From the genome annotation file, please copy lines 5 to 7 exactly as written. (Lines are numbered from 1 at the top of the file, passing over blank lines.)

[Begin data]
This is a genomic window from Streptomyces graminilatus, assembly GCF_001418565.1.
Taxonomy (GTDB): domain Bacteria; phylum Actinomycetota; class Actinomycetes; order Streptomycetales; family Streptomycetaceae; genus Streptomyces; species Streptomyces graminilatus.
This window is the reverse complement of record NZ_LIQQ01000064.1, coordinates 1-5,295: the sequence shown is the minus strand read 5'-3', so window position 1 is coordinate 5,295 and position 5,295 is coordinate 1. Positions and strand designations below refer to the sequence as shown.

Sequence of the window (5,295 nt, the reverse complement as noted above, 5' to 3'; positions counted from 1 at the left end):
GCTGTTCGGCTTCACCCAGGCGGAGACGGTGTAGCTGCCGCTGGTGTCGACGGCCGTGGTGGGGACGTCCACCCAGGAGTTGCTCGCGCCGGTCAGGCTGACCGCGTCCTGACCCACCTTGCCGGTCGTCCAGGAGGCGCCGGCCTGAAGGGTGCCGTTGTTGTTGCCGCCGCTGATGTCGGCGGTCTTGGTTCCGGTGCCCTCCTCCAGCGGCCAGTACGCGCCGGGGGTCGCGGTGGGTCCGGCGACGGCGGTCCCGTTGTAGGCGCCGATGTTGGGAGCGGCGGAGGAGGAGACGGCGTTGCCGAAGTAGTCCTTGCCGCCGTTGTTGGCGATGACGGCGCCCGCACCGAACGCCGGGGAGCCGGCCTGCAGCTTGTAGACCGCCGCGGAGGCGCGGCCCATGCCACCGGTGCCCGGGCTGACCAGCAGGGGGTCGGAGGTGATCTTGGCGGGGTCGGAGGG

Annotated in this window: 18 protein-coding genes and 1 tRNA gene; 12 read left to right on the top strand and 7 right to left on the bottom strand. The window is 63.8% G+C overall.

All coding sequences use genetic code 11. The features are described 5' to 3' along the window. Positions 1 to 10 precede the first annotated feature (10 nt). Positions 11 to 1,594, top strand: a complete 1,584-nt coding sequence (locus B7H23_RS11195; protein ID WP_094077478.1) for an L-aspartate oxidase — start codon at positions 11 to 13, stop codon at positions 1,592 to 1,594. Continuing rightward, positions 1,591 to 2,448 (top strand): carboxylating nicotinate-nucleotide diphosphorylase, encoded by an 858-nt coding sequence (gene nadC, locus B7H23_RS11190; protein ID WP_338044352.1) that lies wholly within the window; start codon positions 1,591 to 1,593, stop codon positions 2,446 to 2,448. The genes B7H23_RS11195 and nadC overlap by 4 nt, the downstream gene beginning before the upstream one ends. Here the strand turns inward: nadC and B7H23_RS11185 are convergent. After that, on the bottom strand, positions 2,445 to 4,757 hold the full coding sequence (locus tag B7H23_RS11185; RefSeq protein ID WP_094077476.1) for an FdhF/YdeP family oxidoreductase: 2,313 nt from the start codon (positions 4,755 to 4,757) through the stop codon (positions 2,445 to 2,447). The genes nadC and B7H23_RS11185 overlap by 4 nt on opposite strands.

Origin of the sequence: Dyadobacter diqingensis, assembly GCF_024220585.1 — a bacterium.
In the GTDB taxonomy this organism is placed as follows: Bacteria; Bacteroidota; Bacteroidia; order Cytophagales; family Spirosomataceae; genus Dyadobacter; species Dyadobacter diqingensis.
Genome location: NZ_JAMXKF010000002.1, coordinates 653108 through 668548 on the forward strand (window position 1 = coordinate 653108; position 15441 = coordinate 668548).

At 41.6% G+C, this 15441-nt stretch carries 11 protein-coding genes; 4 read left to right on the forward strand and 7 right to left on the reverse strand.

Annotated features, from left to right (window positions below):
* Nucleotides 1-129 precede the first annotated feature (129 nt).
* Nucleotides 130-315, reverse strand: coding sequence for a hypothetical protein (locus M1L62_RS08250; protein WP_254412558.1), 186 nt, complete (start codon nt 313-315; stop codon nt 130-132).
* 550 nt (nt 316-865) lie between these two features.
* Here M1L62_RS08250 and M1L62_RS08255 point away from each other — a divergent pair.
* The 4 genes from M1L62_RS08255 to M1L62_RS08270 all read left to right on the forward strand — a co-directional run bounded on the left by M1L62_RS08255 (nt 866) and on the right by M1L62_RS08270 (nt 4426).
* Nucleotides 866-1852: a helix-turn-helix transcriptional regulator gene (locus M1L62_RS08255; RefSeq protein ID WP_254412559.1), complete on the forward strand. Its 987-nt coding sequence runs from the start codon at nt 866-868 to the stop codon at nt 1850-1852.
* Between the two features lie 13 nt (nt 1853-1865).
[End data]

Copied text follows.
GCTGTTCGGCTTCACCCAGGCGGAGACGGTGTAGCTGCCGCTGGTGTCGACGGCCGTGGTGGGGACGTCCACCCAGGAGTTGCTCGCGCCGGTCAGGCTGACCGCGTCCTGACCCACCTTGCCGGTCGTCCAGGAGGCGCCGGCCTGAAGGGTGCCGTTGTTGTTGCCGCCGCTGATGTCGGCGGTCTTGGTTCCGGTGCCCTCCTCCAGCGGCCAGTACGCGCCGGGGGTCGCGGTGGGTCCGGCGACGGCGGTCCCGTTGTAGGCGCCGATGTTGGGAGCGGCGGAGGAGGAGACGGCGTTGCCGAAGTAGTCCTTGCCGCCGTTGTTGGCGATGACGGCGCCCGCACCGAACGCCGGGGAGCCGGCCTGCAGCTTGTAGACCGCCGCGGAGGCGCGGCCCATGCCACCGGTGCCCGGGCTGACCAGCAGGGGGTCGGAGGTGATCTTGGCGGGGTCGGAGGG

Annotated in this window: 18 protein-coding genes and 1 tRNA gene; 12 read left to right on the top strand and 7 right to left on the bottom strand. The window is 63.8% G+C overall.

All coding sequences use genetic code 11. The features are described 5' to 3' along the window. Positions 1 to 10 precede the first annotated feature (10 nt). Positions 11 to 1,594, top strand: a complete 1,584-nt coding sequence (locus B7H23_RS11195; protein ID WP_094077478.1) for an L-aspartate oxidase — start codon at positions 11 to 13, stop codon at positions 1,592 to 1,594. Continuing rightward, positions 1,591 to 2,448 (top strand): carboxylating nicotinate-nucleotide diphosphorylase, encoded by an 858-nt coding sequence (gene nadC, locus B7H23_RS11190; protein ID WP_338044352.1) that lies wholly within the window; start codon positions 1,591 to 1,593, stop codon positions 2,446 to 2,448. The genes B7H23_RS11195 and nadC overlap by 4 nt, the downstream gene beginning before the upstream one ends. Here the strand turns inward: nadC and B7H23_RS11185 are convergent. After that, on the bottom strand, positions 2,445 to 4,757 hold the full coding sequence (locus tag B7H23_RS11185; RefSeq protein ID WP_094077476.1) for an FdhF/YdeP family oxidoreductase: 2,313 nt from the start codon (positions 4,755 to 4,757) through the stop codon (positions 2,445 to 2,447). The genes nadC and B7H23_RS11185 overlap by 4 nt on opposite strands.